EAST MEETS WEST
THE MANILA GALLEONS AND THE ORIGINS OF GLOBALISATION
Luis Francisco Martínez Montes
The Boxer Codex, circa 1590, depicting a Spanish Galleon in the Philippines
The Spanish philosopher Ortega y Gasset once famously said that Spaniards are the Chinese of the Western world, since both nations have gone through many ups and downs (“las hemos visto de todos los colores”), though, he could have added, both have always managed to bounce back. There are other similarities apart from their rich historical experiences.
Both China and Spain were pioneers in the rise of the first modern wave of globalisation. The Manila Galleons, also known in Spanish as the “Naos de China”, and the Spanish Atlantic fleets were its most potent embodiments. In what constituted at their time an unprecedented feat in the annals of navigation, for more than 250 years they connected the Atlantic and the Pacific, Asia, America and Europe in a regular flow of goods, money, peoples and culture.
Mappamundi with the Spanish navigation routes by Battista Agnase, 1540, at the John Carter Brown Library. The map was commissioned by Emperor Charles V as a gift to his son, the future King Philip II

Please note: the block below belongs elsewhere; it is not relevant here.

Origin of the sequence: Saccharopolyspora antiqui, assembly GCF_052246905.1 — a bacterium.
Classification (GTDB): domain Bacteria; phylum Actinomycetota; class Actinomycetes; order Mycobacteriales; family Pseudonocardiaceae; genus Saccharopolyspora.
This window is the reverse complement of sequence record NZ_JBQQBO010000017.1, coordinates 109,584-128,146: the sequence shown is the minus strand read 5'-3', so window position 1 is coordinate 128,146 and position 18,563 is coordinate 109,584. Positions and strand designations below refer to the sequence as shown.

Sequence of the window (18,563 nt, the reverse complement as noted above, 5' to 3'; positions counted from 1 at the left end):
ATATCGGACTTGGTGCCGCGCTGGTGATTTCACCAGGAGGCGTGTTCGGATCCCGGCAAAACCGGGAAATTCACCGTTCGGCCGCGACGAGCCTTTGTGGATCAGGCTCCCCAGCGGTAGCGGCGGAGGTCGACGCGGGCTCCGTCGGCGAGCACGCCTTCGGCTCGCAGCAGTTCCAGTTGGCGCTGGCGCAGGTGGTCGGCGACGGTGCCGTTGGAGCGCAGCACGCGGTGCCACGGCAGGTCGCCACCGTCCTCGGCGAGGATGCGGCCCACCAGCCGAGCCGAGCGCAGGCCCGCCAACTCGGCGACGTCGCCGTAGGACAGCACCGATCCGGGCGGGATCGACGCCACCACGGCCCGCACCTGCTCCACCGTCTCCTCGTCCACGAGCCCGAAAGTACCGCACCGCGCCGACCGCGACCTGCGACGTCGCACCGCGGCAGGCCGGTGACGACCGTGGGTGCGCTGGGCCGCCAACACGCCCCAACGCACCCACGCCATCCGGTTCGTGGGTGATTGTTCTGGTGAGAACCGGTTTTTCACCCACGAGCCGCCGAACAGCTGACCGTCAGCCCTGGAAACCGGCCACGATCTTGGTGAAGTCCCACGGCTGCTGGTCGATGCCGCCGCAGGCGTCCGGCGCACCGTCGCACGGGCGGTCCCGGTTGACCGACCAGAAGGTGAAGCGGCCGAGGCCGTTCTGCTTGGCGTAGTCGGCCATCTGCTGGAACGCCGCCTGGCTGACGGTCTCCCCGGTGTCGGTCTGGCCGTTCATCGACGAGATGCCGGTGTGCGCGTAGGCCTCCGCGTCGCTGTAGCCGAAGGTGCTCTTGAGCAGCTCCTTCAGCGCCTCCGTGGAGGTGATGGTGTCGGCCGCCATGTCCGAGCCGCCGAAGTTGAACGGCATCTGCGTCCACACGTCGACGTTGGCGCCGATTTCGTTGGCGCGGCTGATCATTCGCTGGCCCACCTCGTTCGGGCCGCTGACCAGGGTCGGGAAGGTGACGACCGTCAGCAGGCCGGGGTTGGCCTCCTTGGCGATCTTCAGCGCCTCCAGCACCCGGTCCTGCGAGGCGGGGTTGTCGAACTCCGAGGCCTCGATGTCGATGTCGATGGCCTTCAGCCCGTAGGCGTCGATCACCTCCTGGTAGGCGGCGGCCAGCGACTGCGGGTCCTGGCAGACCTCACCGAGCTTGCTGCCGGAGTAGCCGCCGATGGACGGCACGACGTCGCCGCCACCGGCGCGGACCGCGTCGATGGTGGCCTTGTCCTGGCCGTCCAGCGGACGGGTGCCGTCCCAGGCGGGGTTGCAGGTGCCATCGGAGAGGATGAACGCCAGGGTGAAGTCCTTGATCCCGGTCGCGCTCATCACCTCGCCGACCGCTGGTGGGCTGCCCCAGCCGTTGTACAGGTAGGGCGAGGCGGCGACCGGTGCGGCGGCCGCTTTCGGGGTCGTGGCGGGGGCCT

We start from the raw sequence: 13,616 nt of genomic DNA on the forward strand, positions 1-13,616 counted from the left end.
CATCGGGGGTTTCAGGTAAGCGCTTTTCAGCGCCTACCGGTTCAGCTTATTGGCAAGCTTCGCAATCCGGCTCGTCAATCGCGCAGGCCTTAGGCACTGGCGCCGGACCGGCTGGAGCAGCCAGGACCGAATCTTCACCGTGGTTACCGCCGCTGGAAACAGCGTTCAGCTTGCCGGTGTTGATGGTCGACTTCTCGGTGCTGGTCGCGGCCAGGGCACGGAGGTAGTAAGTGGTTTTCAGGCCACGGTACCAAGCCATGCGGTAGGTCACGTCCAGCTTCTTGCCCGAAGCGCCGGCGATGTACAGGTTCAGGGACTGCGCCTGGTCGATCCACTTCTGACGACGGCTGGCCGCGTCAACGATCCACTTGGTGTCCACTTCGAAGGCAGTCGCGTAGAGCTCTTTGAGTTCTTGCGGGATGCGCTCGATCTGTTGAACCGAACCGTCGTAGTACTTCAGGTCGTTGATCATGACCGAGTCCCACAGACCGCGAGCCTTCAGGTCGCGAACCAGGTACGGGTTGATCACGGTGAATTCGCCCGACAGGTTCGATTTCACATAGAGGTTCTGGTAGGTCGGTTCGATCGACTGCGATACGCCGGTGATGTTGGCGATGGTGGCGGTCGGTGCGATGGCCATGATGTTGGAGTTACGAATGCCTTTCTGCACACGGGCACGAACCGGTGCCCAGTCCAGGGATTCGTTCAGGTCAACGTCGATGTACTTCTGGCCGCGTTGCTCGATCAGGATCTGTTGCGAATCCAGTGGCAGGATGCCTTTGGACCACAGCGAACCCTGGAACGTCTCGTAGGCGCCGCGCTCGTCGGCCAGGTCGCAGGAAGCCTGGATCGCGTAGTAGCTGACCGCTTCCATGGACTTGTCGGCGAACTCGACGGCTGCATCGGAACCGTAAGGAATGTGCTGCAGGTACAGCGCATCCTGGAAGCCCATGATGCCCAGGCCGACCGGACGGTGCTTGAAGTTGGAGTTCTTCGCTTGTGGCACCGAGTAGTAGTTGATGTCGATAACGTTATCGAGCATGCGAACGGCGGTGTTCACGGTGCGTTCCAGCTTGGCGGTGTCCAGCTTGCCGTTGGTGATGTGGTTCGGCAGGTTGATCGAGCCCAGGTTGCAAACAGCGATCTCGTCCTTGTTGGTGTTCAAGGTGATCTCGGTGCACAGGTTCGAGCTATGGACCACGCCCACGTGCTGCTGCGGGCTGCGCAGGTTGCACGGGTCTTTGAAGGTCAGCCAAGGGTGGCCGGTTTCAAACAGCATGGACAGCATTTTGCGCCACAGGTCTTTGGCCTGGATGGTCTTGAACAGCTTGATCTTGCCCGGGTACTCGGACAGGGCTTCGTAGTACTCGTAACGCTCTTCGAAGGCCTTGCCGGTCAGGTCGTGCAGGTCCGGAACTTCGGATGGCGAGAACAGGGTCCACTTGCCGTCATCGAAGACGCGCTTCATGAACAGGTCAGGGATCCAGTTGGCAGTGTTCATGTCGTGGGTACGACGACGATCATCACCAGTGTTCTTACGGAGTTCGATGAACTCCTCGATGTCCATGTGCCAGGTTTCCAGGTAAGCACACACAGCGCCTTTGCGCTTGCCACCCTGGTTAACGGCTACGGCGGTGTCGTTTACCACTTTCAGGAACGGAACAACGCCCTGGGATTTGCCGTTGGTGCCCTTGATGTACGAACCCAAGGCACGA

From a Eurocentric point of view, the Age of Exploration is considered to be the starting point of Modernity and the herald of Western supremacy over the rest of the world. Using their superior weapons, technology and organisational capacity the Europeans discovered, conquered and administered large parts of the globe. With characteristic arrogance, Hegel concluded in the nineteenth century that those regions that were not under European control were simply unworthy of attention. But as we move from a Eurocentric to a global perspective, there is another way of telling the story. The early European expansion pioneered by Portugal and Spain was part of a larger narrative. True, by encountering America, rounding Africa, reaching Asia and circumnavigating the globe, the Iberian seafarers, traders, missionaries and conquistadors extricated Europe from a long period of introspection and limited contacts with other cultures, except, as it was the case in al-Andalus, in those regions under the influence of Islam, where the exchange between East and West was not just occasional and limited to a handful of traders and diplomats, but took place on a daily basis and touched all echelons of society.
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